What Is Continuous Testing All About?
Is seems like the term continuous testing burst onto the scene recently, but it’s been bubbling around our industry for at least five years. It started when DevOps got hot as organizations began trying to figure out how to make everything in the software delivery process more continuous and testers felt they were being left out of the DevOps movement.
If you want to get started with continuous testing and need a primer, here are three things you should know.
There’s No Testing Phase
The first goal of continuous testing is to continuously test code as it is created. With continuous deployment, where every code change goes straight into production, we need testing to be fully integrated into the development process so that each code change is tested within its unit, in combination with other units and components, as well as regression tested to make sure it didn’t break something else.
To make this work, software development and testing need to be done together in real time. Whether this means testing is now the sole responsibility of software developers, there are dedicated software developers in test (SDETs) working with each developer, or developer-tester pairs collectively build and test every day, testing must be done completely differently from in the past.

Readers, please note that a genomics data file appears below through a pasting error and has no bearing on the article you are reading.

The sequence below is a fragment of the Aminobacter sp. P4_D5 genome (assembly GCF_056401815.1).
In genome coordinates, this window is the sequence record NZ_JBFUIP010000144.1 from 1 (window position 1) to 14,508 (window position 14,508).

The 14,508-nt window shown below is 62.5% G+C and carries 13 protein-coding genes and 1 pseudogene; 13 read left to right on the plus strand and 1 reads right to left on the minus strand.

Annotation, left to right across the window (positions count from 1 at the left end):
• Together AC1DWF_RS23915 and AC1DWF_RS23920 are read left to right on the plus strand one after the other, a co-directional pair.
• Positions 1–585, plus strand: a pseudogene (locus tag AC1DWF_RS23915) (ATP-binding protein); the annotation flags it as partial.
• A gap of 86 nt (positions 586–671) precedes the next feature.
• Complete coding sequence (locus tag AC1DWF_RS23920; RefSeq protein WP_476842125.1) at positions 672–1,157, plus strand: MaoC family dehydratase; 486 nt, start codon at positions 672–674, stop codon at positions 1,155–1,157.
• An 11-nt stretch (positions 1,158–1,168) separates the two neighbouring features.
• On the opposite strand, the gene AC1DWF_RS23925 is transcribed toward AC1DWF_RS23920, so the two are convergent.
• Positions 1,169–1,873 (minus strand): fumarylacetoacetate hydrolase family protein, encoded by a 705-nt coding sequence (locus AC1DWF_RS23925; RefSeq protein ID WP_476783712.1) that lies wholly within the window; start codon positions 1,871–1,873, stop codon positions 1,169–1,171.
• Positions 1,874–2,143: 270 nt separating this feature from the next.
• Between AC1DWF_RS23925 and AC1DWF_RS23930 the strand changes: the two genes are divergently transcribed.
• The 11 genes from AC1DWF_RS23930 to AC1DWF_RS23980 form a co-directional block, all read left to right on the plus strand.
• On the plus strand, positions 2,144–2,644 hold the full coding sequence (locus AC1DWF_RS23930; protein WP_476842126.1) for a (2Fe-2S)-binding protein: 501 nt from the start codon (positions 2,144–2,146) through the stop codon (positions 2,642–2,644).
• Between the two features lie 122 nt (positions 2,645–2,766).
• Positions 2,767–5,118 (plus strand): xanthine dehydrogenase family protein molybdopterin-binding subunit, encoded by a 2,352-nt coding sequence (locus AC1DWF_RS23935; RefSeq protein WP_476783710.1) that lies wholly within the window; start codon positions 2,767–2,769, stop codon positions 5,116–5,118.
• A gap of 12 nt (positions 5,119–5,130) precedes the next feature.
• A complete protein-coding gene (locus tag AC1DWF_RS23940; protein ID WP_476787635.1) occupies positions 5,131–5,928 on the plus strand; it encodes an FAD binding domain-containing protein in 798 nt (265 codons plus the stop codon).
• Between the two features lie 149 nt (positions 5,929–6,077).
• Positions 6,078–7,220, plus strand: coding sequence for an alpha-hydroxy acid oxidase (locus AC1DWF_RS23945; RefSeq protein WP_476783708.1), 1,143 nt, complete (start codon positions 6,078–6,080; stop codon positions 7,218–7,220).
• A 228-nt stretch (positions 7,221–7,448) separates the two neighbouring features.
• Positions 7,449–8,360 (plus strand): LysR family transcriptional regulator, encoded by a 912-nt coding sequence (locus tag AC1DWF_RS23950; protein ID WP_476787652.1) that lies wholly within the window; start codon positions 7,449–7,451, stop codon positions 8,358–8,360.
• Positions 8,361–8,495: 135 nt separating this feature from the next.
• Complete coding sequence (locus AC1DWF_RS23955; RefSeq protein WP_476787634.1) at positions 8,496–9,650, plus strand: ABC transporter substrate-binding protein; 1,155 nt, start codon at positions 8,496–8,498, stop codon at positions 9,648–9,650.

Shift Left to Shorten Feedback Loops
Agile and DevOps are all about shortening feedback loops to make sure our teams are heading in the right direction and to catch errors as early as possible. Shifting left focuses on moving software testing activities as close to code implementation as possible to help in this defect detection and correction. In addition, it is driving the movement to get nonfunctional testing activities integrated much earlier in the software lifecycle so they are not hurdles for delivery either.
Much like having no testing phase may shift the responsibility of some functional testing activities, testing nonfunctional requirements may change too. For instance, performance analysis of the code should be a quality gate that software developers are responsible for during continuous integration of new code. No longer do we wait until the end of the delivery process to find out our code is too slow.
Shift Right to Test Using Real Customer Data
As much as we hear about shifting left, there is a growing buzz around shifting testing right, too. Shifting some testing activities into production provides an opportunity for this testing to be done on real customer data and production platforms that is sometimes difficult to do earlier. It also can help automatically detect and eradicate production issues quickly by shortening the turnaround time on production defects.
Of course, we want to be careful about shifting too much of our testing process to the right for mission-critical applications, as the cost of some defects is so high that we cannot afford for our customers to find them. A safety-critical bug in a pacemaker is an example. We can’t afford to find these bugs in production, so extensive testing must be performed prior to delivery.